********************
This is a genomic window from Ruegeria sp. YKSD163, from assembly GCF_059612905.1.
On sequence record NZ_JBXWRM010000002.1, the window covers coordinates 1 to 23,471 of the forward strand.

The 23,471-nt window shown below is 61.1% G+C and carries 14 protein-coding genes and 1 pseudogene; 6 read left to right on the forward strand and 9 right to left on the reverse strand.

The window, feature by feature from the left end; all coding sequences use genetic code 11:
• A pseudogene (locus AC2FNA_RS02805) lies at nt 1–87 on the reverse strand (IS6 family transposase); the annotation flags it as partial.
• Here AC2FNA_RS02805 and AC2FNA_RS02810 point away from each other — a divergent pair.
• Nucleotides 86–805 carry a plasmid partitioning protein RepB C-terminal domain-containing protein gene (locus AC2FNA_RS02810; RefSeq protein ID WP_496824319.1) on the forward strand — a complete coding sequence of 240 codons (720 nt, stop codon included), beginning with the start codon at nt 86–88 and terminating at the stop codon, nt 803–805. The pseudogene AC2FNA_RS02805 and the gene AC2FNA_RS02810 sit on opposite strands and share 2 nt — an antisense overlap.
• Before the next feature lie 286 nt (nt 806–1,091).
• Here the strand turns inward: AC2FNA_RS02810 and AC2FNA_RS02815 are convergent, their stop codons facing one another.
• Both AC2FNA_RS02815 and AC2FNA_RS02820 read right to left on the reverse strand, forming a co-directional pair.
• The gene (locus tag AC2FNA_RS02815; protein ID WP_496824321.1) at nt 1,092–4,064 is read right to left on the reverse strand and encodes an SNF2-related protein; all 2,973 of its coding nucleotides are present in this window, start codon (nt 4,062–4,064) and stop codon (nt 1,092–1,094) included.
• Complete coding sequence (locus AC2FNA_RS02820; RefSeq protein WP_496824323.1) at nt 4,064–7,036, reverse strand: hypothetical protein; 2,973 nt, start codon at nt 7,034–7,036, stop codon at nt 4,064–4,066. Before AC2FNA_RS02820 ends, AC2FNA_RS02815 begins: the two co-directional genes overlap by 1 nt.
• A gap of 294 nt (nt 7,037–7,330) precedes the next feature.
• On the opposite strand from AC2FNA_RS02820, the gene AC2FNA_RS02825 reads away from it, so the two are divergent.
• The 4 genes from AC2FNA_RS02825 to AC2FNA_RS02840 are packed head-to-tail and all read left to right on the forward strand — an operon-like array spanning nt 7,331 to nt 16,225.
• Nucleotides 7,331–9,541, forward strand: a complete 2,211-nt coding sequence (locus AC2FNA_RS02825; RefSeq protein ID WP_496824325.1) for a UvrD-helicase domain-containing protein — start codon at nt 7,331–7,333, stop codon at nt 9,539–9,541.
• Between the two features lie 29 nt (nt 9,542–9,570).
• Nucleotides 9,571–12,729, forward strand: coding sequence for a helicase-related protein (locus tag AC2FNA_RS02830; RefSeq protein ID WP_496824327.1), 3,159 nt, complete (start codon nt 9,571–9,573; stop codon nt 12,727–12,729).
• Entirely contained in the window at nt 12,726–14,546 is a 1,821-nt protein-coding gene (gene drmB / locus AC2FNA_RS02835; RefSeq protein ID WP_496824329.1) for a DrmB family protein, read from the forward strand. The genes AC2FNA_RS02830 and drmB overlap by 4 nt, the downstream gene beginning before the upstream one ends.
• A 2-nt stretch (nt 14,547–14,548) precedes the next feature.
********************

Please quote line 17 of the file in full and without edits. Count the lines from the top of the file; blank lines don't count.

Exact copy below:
• Between the two features lie 29 nt (nt 9,542–9,570).